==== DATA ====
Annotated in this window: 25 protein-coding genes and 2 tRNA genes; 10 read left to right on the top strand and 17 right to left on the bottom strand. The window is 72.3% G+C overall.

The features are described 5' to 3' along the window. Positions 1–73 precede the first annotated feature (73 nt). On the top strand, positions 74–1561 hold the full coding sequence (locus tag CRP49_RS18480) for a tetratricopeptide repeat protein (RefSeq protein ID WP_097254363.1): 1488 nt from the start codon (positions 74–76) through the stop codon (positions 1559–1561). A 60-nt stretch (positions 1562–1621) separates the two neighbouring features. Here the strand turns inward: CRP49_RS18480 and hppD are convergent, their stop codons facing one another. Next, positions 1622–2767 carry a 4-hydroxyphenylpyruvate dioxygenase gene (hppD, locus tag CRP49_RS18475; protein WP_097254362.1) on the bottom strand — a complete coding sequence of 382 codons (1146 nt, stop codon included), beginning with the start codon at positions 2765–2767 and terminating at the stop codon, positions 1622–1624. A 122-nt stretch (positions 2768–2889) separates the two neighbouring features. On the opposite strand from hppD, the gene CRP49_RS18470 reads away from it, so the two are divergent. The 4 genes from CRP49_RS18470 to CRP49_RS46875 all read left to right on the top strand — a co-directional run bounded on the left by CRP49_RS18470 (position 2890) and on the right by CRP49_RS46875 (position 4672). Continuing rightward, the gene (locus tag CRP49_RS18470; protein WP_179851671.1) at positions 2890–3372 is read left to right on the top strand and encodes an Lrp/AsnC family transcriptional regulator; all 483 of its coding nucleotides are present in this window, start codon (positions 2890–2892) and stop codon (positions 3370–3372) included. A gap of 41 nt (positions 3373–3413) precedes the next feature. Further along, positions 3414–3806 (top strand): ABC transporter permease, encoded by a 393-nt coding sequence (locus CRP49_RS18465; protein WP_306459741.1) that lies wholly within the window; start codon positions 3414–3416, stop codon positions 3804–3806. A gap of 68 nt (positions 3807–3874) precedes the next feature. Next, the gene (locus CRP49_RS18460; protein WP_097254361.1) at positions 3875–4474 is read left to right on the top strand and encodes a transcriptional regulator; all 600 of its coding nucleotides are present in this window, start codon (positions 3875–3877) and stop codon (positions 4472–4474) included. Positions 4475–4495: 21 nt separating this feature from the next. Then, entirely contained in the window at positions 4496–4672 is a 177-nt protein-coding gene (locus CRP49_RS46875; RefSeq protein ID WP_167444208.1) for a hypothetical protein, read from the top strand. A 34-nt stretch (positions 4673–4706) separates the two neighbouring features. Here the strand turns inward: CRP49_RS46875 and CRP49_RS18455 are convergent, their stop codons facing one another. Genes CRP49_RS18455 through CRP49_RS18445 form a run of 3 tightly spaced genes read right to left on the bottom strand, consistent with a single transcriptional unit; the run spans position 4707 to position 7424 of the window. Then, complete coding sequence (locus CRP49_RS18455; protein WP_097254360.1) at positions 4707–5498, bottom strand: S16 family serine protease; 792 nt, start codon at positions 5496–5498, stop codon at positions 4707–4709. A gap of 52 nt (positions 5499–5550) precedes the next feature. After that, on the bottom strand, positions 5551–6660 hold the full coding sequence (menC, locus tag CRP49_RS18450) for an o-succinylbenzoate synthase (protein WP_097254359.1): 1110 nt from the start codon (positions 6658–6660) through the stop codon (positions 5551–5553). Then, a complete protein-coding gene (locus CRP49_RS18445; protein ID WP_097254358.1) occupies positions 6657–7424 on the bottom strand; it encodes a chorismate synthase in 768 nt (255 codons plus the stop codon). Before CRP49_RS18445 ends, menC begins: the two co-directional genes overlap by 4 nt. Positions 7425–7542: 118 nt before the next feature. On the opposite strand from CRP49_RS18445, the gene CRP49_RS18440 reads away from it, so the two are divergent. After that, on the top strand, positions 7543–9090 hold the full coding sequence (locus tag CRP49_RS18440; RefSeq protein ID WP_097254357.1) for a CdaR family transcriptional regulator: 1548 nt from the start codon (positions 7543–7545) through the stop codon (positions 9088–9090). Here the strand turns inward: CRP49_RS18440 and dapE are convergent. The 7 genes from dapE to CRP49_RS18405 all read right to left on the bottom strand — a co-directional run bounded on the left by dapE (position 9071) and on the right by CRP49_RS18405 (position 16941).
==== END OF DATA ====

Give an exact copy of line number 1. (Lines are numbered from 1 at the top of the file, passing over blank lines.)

Annotated in this window: 25 protein-coding genes and 2 tRNA genes; 10 read left to right on the top strand and 17 right to left on the bottom strand. The window is 72.3% G+C overall.